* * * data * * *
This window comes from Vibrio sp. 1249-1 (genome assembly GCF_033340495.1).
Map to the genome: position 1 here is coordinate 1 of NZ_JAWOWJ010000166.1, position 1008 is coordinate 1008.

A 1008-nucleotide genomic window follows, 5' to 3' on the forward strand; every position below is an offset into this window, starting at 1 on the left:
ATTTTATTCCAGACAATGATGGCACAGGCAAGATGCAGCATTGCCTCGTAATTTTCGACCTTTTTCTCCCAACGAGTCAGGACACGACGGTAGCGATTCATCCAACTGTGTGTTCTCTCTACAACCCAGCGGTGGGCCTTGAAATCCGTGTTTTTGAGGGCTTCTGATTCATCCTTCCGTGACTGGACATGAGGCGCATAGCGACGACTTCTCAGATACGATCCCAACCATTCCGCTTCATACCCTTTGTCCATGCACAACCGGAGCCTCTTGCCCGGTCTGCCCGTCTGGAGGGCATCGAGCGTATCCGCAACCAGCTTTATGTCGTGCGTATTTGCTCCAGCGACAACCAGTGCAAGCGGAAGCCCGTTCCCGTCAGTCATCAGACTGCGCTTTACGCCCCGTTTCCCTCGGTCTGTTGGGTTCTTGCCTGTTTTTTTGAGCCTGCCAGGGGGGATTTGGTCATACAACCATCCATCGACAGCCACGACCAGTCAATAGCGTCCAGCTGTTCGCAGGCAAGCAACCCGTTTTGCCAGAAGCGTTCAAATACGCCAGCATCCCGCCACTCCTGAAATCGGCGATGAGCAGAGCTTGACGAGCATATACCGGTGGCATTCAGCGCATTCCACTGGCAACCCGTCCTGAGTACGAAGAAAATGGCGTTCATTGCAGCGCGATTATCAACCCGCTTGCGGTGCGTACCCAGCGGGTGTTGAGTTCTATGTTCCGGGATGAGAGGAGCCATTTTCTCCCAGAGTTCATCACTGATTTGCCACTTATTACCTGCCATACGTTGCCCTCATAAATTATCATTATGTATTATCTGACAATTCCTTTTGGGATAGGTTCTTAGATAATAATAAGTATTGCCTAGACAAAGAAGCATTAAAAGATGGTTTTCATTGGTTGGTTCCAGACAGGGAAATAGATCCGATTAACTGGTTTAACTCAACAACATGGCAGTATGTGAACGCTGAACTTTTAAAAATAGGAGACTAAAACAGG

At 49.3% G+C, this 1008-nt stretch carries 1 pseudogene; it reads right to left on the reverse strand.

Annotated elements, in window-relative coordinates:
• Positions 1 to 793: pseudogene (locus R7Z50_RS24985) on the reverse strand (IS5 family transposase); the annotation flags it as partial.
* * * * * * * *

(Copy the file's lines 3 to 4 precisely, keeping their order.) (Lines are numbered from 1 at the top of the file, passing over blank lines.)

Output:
A 1008-nucleotide genomic window follows, 5' to 3' on the forward strand; every position below is an offset into this window, starting at 1 on the left:
ATTTTATTCCAGACAATGATGGCACAGGCAAGATGCAGCATTGCCTCGTAATTTTCGACCTTTTTCTCCCAACGAGTCAGGACACGACGGTAGCGATTCATCCAACTGTGTGTTCTCTCTACAACCCAGCGGTGGGCCTTGAAATCCGTGTTTTTGAGGGCTTCTGATTCATCCTTCCGTGACTGGACATGAGGCGCATAGCGACGACTTCTCAGATACGATCCCAACCATTCCGCTTCATACCCTTTGTCCATGCACAACCGGAGCCTCTTGCCCGGTCTGCCCGTCTGGAGGGCATCGAGCGTATCCGCAACCAGCTTTATGTCGTGCGTATTTGCTCCAGCGACAACCAGTGCAAGCGGAAGCCCGTTCCCGTCAGTCATCAGACTGCGCTTTACGCCCCGTTTCCCTCGGTCTGTTGGGTTCTTGCCTGTTTTTTTGAGCCTGCCAGGGGGGATTTGGTCATACAACCATCCATCGACAGCCACGACCAGTCAATAGCGTCCAGCTGTTCGCAGGCAAGCAACCCGTTTTGCCAGAAGCGTTCAAATACGCCAGCATCCCGCCACTCCTGAAATCGGCGATGAGCAGAGCTTGACGAGCATATACCGGTGGCATTCAGCGCATTCCACTGGCAACCCGTCCTGAGTACGAAGAAAATGGCGTTCATTGCAGCGCGATTATCAACCCGCTTGCGGTGCGTACCCAGCGGGTGTTGAGTTCTATGTTCCGGGATGAGAGGAGCCATTTTCTCCCAGAGTTCATCACTGATTTGCCACTTATTACCTGCCATACGTTGCCCTCATAAATTATCATTATGTATTATCTGACAATTCCTTTTGGGATAGGTTCTTAGATAATAATAAGTATTGCCTAGACAAAGAAGCATTAAAAGATGGTTTTCATTGGTTGGTTCCAGACAGGGAAATAGATCCGATTAACTGGTTTAACTCAACAACATGGCAGTATGTGAACGCTGAACTTTTAAAAATAGGAGACTAAAACAGG